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Identity Manager 9.1 - Configuration Guide

About this guide One Identity Manager software architecture Customizing the One Identity Manager default configuration Customizing the One Identity Manager base configuration One Identity Manager schema basics Editing the user interface
Object definitions for the user interface User interface navigation Forms for the user interface Statistics in One Identity Manager Extending the Launchpad Task definitions for the user interface Applications for configuring the user interface Icons and images for configuring the user interface Using predefined database queries
Localization in One Identity Manager Process orchestration in One Identity Manager
Mapping processes in One Identity Manager Setting up Job servers
The One Identity Manager Service functionality Tracking changes with process monitoring Conditional compilation using preprocessor conditions Scripts in One Identity Manager
Visual Basic .NET scripts usage Notes on message output Notes on using date values Tips for using Windows PowerShell scripts Using dollar ($) notation Using base objects Calling functions Pre-scripts for use in processes and process steps Using session services Using #LD-notation Script library Support for processing scripts in the Script Editor Creating and editing scripts in the Script Editor Copying scripts in the Script Editor Testing scripts in the Script Editor Testing script compilation in the Script Editor Overriding scripts Permissions for running scripts Editing and testing script code with the System Debugger Extended debugging in the Object Browser
One Identity Manager query language Reports in One Identity Manager Adding custom tables or columns to the One Identity Manager schema Web service integration One Identity Manager as SCIM 2.0 service provider Processing DBQueue tasks One Identity Manager Service configuration files

Visual Basic .NET scripts usage

One Identity Manager scripts are written in VB.Net syntax, which allows all VB.Net functions to be used. The values to be edited are given as preprocessor instructions.

NOTE: You can find detailed examples for syntax and usage of scripts on the installation medium in the QBM\dvd\AddOn\SDK\ScriptSamples directory.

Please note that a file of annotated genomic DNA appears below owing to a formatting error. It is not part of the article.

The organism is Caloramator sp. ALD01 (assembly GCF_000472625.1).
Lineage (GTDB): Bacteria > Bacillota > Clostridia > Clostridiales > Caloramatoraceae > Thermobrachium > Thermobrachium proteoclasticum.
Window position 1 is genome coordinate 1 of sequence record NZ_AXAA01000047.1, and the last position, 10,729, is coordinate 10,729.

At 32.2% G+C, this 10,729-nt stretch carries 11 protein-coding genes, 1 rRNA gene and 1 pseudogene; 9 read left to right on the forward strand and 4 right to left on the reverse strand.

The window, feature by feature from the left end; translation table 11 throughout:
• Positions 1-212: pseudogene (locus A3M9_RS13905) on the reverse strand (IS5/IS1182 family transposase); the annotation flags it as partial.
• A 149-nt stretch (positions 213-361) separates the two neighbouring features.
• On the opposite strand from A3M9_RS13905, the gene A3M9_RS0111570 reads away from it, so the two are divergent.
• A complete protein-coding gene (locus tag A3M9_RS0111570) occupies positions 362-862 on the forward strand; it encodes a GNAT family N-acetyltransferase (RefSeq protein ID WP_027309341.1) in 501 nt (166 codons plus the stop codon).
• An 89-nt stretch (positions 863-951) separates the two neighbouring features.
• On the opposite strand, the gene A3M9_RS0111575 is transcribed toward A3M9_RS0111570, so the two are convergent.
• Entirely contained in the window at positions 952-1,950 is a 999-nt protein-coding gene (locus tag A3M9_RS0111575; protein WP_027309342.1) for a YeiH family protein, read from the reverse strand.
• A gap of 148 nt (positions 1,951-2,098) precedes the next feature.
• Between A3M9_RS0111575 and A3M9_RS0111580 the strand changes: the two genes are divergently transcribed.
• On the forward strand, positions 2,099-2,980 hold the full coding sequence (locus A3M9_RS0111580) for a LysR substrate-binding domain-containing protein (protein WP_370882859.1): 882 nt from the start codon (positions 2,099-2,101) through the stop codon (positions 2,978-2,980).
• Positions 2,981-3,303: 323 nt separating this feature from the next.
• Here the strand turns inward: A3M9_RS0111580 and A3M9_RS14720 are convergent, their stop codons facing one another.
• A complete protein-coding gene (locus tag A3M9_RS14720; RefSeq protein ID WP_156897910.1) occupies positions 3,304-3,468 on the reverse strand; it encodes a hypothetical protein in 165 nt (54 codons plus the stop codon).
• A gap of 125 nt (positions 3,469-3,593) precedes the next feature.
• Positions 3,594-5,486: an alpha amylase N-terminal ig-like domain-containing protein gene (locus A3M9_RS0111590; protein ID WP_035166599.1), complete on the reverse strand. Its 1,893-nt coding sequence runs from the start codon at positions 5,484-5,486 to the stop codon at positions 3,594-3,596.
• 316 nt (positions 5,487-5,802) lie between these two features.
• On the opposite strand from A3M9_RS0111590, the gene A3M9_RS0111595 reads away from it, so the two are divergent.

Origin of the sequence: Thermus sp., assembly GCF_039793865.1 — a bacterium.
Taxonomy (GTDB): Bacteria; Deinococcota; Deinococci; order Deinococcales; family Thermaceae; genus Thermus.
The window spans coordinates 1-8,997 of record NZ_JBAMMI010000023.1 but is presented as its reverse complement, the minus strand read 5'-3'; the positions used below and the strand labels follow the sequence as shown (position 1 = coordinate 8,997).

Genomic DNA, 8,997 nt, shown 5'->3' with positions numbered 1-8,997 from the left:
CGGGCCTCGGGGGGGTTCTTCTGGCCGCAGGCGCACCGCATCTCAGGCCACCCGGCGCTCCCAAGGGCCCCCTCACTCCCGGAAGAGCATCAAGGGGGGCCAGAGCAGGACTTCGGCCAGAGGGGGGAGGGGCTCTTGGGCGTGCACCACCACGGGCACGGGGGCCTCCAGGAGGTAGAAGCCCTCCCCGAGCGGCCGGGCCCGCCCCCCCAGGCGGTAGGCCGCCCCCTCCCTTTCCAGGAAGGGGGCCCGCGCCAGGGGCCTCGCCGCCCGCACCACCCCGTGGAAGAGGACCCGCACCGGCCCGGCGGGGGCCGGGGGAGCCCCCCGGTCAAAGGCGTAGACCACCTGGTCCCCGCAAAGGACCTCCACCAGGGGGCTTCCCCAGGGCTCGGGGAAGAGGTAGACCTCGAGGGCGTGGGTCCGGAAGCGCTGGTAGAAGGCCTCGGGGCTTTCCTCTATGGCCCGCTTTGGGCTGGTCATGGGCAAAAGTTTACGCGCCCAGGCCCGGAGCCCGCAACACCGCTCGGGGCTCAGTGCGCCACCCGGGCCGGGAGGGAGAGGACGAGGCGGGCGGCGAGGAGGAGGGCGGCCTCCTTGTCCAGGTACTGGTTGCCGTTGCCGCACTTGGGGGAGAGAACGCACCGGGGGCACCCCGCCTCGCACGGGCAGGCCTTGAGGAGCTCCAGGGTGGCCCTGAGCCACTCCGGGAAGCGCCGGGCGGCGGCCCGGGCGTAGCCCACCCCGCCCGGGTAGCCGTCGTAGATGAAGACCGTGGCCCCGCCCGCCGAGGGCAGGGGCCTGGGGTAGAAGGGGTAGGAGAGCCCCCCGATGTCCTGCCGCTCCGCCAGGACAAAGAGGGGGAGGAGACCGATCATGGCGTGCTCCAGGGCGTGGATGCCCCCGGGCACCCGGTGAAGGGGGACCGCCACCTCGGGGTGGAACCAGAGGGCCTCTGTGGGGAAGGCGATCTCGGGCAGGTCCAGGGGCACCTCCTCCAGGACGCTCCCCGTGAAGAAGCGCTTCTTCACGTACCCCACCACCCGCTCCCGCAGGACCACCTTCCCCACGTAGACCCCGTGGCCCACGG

You can use scripts in:

  • Templates and formatting scripts (DialogColumn table)

  • Table scripts (DialogTable table)

  • Script library (DialogScript table)

  • Tasks (DialogMethod table)

  • Object definition selection scripts (DialogObject table)

  • Views selection scripts (DialogTable table)

  • Scripts to find the servers to carry out the process steps (Job table)

  • Process step parameters (Jobrunparameter table)

  • Process control notification (Job table)

  • Generating conditions for process steps and processes (Job and JobChain tables)

  • Process step and process pre-scripts (Job and JobChain tables)

  • Process information (Job, JobChain and JobEventgen table)

  • Mail templates (DialogRichMailBody table)

Notes on message output

You should never use the VB.Net Msgbox and Inputbox functions on servers. Use the VID_Write2Log, RaiseMessage, or AppData.Instance.RaiseMessage functions.

For examples of One Identity Manager Service log file output, see the script examples on the installation medium in the QBM\dvd\AddOn\SDK\ScriptSamples directory.

Notes on using date values

  • If no date is given, the date 12/30/1899 is used internally. Take this into account when values are compared, for example, when used in reports.

    Example: Expression for displaying data columns in reports

    {IIF(Person.ExitDate.ToString() = "12/30/1899 12:00:00 AM","-",Person.ExitDate)}

  • Time stamps, such as insert dates or modification dates, are stored in the database with the respective UTC. The object layer transforms this time data into the currently valid time zone data when an object is loaded. The user, therefore, sees all the values in local time. When an object is saved the current time zone data is transformed into UTC data.

    NOTE: The use of DateTime.Now in scripts must be critically tested. It is better to use DateTime.UTCNow than DateTime.Now to display the value to users.

  • It is not recommended to convert date values in non-U.S. notation from the String data type to the DateTime data type in scripts:

    Value = CDate("2014-12-31")

    This always causes a problem if the script is running on a U.S. system. In the best case, you are sent an error message like "Cast from type Date is not valid". In the worst case, the wrong date is returned as month and day are swapped (3.12.2014 becomes 12.3.2014).

    If possible, you should avoid a string conversion altogether in this case. The DateTime type provides several constructors for this purpose. For the example above, that would be:

    Value = new DateTime(2014, 12, 31)

    However, if the data type String is to be used, the ISO date notation should be applied as this is converted correctly in all settings:

    Value = CDate("2014-12-31")

    Value = CDate("2014-12-31 15:22:12")

    The complicated version is to input the language code format for the date:

    Value = DateTime.Parse("12.31.2014", new CultureInfo("en-US"))

    Value = DateTime.ParseExact("12.31.2014", "mm.dd.yyyy", CultureInfo.InvariantCulture)

Tips for using Windows PowerShell scripts

For examples of syntax and usage for Windows PowerShell scripts in One Identity Manager, see Take note of the installation prerequisites and information given there.

By default, the Windows PowerShell module tries to load all referenced DLLs from a valid One Identity Manager installation. In the default installation, One Identity Manager is installed under:

  • %ProgramFiles(x86)%\One Identity (on 32-bit operating systems)

  • %ProgramFiles%\One Identity (on 64-bit operating systems)

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